a. It must always be the Best Sex That Either Of Them Has Ever Had. No argument here. If your alpha (specially if he’s been a randy boy before meeting that sweet thing of his dreams) has been tom-catting it about before the book starts then he’s never, ever going to stray once he starts having butt-sex with your omega because it’s got to be That Good.
b. One sex scene a chapter – at least. You don’t have to make them relevant, just hot as hell. If you can include food in some way, that’s a huge bonus. I’m not talking steak and chips here, obviously, but whipped cream, melted chocolate, maple syrup-ymmv. If they go to sleep after sex, then write about the sex in the morning—of course it has to be just as good – and whatever you do don’t go mentioning any REAL morning fragrances. Your readers get enough of THAT in real life.
c. As with no fragrances, there must be no hair. Hair belongs on HEADS. And PERHAPS a small sprinkling under the armpits (which of course differentiates them from women—except European women, because... yanno...) and the armpit must is sexy, musky, manly, full of character like a fine wine. It doesn’t reek of sweat. Ever. No man in m/m has a hairy chest—they are allowed one or two hairs which will be a subject of much teasing and dialogue (see above) especially when in bed—but no more than that. A “treasure trail is also allowed, (in fact mandatory because otherwise one would think the characters were underage) and some (and i mean some e.g. light) stubble is allowed by only for morning sex.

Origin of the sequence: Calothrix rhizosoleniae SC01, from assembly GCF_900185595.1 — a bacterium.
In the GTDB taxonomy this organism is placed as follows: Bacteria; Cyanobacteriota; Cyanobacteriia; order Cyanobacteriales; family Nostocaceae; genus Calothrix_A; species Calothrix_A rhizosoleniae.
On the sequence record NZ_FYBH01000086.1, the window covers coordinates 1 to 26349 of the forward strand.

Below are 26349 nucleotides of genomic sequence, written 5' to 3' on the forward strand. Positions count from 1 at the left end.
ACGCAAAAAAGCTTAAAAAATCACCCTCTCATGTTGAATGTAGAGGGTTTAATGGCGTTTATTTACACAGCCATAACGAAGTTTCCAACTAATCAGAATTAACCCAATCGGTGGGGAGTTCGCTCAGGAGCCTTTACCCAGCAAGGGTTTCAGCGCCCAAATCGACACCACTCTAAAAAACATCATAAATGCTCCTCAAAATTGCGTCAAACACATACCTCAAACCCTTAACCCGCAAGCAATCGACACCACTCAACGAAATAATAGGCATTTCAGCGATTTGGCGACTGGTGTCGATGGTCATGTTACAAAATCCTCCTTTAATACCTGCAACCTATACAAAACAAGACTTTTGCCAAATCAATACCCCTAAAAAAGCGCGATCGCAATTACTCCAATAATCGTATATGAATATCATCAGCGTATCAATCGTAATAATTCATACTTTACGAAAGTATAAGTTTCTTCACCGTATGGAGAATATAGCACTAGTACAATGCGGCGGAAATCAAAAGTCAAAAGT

i. No hair shall be mentioned in any of the following places:
1. The back
2. The legs
3. The balls
4. The ears
5. The nose
6. The arms
7. The toes (what are they, Hobbits?)
8. The arse crack – i mean yeuch!
d. End the book with a sex scene. That’s vital.
7. Don’t hurt your darlings too much. There’s only too much conflict your reader is going to stand, and that’s not much, to be honest. Conflict such as a nice war—as long as it’s going on around them and they aren’t in actual danger, ditto for a natural disaster such as a volcano or an avalanche. Being swept away by said avalanche and breaking both legs: not sexy. Getting stranded with the sexiest man alive until you are dug out (and you both have lots of food, specially the aforementioned chocolate and squirty cream) is sexy.
8. Another note on dub-con, no matter how your omega complains and says he doesn’t want it, eventually it WILL lead to love. This is natural progression and cannot be changed.
Well, that’s about it. Stick to those rules and you’ll find that yes! You, as a women CAN write m/m and your readers will thank you for it.
**Note always use the term dub-con, readers don’t like rape but they’ll suck up dub-con with a straw and beg for more.